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Where Will Top REIT Realty Income Be in 10 Years?

Beth McKenna, The Motley Fool

Realty Income (NYSE: O) , a real estate investment trust ( REIT ) focused on freestanding, single-tenant retail occupancies in the United States and Puerto Rico, has been a terrific long-term investment.

The key thing investors want to know, however, is where Realty Income will likely be in the future -- let's say 10 years from now.

Let's channel our inner Nostradamus and explore that question.

Exterior view of an LA Fitness location.

Image source: Realty Income.

Realty Income's business

San Diego-based Realty Income was founded in 1969 and went public in 1994. It owned 5,876 properties in 49 U.S. states and Puerto Rico and had an enviable 98.3% occupancy rate as of the end of the first quarter. (In April, the company announced that it was buying its first international properties . In a sale-leaseback transaction, it acquired 12 properties in the U.K. for 429 million British pounds, or about $555 million, from Sainsbury's, a leading grocery store operator in the U.K. and Ireland.)

Realty Income's portfolio by rental revenue comprised 82% retailing, 12% industrial, and 6% other occupancies at the end of the first quarter. Of its total 261 tenants, its five largest were Walgreens Boots Alliance 's Walgreens pharmacy chain, which accounted for just 6.1% of its total rental revenue, convenience store 7-Eleven, FedEx , Dollar General , and LA Fitness . The company targets tenants that are resistant to economic downturns and direct competition from online companies, namely the retailer killer named Amazon.com . These include service-based businesses and retailers that sell low-cost and/or nondiscretionary items, including dollar stores and drugstores.

Its multifaceted diversification and focus on financially robust tenants help insulate Realty Income from regional economic weakness, industry-specific challenges, and individual tenant troubles.

Another factor in Realty Income's success is its use of long-term, triple-net leases (tenants pay property taxes, insurance, and maintenance expenses), with annual rent increases built in. All these components add up to produce a reliable, steady, and growing income stream, from which the company funds its dividend.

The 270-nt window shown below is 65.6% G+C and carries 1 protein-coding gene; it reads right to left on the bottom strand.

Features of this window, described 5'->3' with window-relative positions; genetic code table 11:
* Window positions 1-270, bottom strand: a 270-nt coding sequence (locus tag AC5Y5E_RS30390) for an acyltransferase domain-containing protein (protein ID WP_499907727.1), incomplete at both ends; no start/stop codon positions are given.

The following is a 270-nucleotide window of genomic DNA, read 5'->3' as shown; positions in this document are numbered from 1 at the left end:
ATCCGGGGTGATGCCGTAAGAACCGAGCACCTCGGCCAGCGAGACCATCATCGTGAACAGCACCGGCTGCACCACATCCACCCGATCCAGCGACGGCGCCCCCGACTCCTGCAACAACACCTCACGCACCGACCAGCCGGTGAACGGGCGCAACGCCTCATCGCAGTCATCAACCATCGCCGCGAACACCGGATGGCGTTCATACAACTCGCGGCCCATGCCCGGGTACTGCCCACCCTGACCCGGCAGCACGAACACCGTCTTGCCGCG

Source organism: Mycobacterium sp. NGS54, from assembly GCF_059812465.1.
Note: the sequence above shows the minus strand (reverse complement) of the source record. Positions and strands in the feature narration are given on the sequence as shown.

Realty Income's past stock performance

Over the past decade, Realty Income stock has returned 447% -- more than 50% higher than the S&P 500's 291% return. The stock's dividend -- paid monthly -- is currently yielding 3.7%. Since the company's initial public offering (IPO) in 1994, it's increased its dividend by an average of 4.6% per year.

If we go back 20 years -- hello, June 1999, which saw Ricky Martin's "Livin' La Vida Loca" topping the music charts -- Realty Income stock's magnitude of outperformance is much greater. Thanks to the wonders of compounding, over the last two decades, it's returned 1,940% -- about 9 times the S&P 500's 217% return.

O Total Return Price Chart

Data by YCharts.

Where will Realty Income likely be in 10 years?

Realty Income should still be flourishing in 2029. Some points to support this opinion:

Winners often keep winning. Granted, the oft-repeated investment phrase "past performance is no guarantee of future results" is true. However, robust stock performance over the long haul is often indicative of a solid business model and strong management execution.

The company's business model should prove durable despite what will likely be considerable changes in the retail landscape in a decade. Among other things, online shopping's portion of total retail sales will almost surely have increased from today's roughly 10%, a decisive plus for Amazon. Nonetheless, even Jeff Bezos' ravenous beast isn't likely to disrupt certain businesses. As long as some folks like to exercise indoors among others and have a wide choice of equipment, there should be gyms. As long as Slurpee cravings exist, 7-Eleven should be around to serve up its iconic frozen drink.

Moreover, Realty Income's willingness to expand internationally significantly increases its total addressable market.

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John Mackey, CEO of Whole Foods Market, an Amazon subsidiary, is a member of The Motley Fool's board of directors. Beth McKenna has no position in any of the stocks mentioned. The Motley Fool owns shares of and recommends Amazon and FedEx. The Motley Fool has a disclosure policy .